Literature

Everything is going to be all right

This Bloomsday I am finally able to say: I have read James Joyce’s Ulysses. All of it. 

I loved both Dubliners and Portrait of an Artist as a Young Man (you can read more about just how much here) so I have had Ulysses in my “To Read Pile” for a very long time. Like many people before me, I had started the epic novel countless times and given up after a few chapters, so as soon as I had the opportunity to take a Joyce module at university, I decided to take it.

I’m not going to say it was an easy read, and I’m not quite sure that I love it either, well, not yet. Although taking the module made sure that I finally finished it, the weekly pressure to have read another three episodes (alongside exams, essays, and my part time internship) meant that for four weeks Ulysses became a burden to me, literally and figuratively. I would definitely like to think that one day I’ll read it again, in my own time…

But until then, I thought I would spread some Irish literary love by sharing this beautiful poem by northern Irish poet, Derek Mahon: ‘Everything is going to be all right’ (something that any first-time reader of Ulysses may need to hear)…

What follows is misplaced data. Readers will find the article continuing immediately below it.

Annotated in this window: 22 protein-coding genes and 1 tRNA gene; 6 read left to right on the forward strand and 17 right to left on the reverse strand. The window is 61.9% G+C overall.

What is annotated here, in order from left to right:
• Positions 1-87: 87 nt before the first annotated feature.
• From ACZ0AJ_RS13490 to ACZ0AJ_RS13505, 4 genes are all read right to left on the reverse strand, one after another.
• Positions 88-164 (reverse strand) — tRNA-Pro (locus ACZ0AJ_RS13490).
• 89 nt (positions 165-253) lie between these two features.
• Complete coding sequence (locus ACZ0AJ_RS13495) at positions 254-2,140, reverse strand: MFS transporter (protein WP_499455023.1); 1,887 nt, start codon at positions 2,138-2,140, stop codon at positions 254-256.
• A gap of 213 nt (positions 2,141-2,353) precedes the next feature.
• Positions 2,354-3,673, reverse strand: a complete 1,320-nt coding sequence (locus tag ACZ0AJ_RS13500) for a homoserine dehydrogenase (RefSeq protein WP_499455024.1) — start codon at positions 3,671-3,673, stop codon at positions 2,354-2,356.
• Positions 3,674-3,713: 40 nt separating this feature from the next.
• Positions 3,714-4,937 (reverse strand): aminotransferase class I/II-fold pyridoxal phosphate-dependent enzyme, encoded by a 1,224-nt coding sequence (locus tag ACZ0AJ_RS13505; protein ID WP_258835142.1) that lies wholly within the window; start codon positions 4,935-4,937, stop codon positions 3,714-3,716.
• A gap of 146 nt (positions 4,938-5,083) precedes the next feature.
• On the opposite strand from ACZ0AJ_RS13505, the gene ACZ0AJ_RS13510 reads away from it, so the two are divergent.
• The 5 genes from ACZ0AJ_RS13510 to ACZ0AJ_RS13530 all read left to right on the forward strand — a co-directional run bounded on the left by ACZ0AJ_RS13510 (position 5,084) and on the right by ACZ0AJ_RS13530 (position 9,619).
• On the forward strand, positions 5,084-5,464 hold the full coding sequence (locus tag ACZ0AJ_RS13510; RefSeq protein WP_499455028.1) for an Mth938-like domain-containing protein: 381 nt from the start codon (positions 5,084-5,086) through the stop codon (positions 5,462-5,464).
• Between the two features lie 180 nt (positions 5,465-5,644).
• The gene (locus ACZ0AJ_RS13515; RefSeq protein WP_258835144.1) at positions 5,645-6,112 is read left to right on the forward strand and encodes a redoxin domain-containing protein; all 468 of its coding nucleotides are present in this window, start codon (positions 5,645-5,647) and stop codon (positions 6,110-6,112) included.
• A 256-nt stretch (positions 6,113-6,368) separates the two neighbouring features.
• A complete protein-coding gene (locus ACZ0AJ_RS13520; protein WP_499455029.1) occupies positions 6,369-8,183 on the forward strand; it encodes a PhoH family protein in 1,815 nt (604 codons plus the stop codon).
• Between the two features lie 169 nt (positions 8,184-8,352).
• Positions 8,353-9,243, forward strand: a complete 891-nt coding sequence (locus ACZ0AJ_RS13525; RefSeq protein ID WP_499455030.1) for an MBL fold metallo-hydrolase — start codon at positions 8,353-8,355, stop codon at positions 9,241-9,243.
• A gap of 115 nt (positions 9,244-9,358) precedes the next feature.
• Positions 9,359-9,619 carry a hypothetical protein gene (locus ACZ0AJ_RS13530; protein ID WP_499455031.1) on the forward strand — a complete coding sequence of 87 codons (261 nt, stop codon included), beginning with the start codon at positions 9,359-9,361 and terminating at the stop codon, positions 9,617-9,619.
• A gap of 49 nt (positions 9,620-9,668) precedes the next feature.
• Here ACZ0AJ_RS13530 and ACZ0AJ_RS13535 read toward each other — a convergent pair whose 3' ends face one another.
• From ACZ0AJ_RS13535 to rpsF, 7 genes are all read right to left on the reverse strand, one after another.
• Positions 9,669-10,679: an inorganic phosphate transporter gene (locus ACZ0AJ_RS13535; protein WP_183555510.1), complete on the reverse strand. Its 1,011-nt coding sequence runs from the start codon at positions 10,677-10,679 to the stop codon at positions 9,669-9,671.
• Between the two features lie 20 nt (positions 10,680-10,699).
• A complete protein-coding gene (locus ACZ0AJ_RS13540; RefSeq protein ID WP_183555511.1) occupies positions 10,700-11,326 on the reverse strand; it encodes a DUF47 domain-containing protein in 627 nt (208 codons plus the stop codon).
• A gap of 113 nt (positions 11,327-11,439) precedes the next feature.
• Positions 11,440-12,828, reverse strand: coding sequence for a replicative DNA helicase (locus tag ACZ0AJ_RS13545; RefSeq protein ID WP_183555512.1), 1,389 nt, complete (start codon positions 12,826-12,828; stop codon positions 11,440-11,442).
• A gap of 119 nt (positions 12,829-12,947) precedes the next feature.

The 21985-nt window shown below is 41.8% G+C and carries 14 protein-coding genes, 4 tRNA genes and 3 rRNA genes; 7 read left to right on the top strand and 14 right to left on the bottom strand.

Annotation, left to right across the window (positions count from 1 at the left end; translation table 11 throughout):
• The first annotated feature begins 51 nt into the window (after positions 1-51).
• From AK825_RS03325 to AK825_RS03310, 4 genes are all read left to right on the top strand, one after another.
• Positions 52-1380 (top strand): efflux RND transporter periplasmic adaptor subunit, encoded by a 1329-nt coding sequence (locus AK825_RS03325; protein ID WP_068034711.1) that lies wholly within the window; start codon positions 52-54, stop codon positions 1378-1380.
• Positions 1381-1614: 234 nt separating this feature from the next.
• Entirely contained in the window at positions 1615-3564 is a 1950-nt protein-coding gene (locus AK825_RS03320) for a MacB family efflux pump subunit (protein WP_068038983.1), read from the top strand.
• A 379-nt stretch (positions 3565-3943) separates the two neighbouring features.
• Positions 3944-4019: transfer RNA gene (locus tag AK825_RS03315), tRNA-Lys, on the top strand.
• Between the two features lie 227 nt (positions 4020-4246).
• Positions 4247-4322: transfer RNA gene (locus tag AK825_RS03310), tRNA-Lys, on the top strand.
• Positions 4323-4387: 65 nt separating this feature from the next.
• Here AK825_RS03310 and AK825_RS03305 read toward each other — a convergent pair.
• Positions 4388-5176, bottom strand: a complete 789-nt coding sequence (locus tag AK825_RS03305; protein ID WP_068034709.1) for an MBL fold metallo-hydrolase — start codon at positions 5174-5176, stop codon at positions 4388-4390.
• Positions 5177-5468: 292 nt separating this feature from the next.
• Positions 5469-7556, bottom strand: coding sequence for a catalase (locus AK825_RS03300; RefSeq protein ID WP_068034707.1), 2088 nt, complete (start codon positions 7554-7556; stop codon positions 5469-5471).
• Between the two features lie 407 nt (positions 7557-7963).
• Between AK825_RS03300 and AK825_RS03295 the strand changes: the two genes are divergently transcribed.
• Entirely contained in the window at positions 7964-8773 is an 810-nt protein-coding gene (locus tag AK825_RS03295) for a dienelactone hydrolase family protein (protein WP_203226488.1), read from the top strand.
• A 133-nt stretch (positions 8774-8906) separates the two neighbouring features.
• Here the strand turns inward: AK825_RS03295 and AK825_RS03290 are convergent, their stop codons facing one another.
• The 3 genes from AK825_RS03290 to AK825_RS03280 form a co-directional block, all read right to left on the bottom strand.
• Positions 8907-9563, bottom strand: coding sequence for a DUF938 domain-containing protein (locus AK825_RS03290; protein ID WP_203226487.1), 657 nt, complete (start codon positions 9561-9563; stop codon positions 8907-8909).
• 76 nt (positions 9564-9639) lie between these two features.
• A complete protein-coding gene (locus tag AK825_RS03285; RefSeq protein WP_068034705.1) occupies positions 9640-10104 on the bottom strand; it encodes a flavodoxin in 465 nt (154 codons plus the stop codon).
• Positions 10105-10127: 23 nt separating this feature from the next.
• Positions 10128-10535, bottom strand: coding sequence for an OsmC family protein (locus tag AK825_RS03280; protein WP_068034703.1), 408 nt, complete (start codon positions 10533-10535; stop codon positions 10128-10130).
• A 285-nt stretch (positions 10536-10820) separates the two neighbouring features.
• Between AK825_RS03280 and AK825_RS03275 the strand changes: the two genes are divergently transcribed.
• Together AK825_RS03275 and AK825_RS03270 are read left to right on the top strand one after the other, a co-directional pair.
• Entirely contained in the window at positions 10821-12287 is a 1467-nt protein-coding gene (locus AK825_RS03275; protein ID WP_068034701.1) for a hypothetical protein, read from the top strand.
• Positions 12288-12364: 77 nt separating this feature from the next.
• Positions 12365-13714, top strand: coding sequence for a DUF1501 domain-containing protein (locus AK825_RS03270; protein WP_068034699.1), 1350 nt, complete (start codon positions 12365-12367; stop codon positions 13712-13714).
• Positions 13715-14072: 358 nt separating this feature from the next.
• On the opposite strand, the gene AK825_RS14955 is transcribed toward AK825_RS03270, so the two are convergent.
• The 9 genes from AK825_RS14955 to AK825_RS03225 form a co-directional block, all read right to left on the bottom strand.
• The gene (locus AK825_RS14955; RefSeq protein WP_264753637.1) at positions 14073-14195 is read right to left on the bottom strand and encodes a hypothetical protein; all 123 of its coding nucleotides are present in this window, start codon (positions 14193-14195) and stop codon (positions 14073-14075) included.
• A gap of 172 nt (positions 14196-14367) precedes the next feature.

How should I not be glad to contemplate
the clouds clearing beyond the dormer window
and a high tide reflected on the ceiling?
There will be dying, there will be dying,
but there is no need to go into that.
The poems flow from the hand unbidden
and the hidden source is the watchful heart.
The sun rises in spite of everything
and the far cities are beautiful and bright.
I lie here in a riot of sunlight
watching the day break and the clouds flying.
Everything is going to be all right.

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2 thoughts on “Everything is going to be all right

  1. I need this poem today, not because I’m reading Ulysses, but because it is a dark, hazy day in Singapore, and I needed to think about a riot of sunlight.

  2. I didn’t get beyond the first page of Ulysses. Whereas Beckett uses unusual words, they’re accessible with a dictionary, but Joyce seems to be on a different planet. Maybe one day you’ll explain something of what it’s about.

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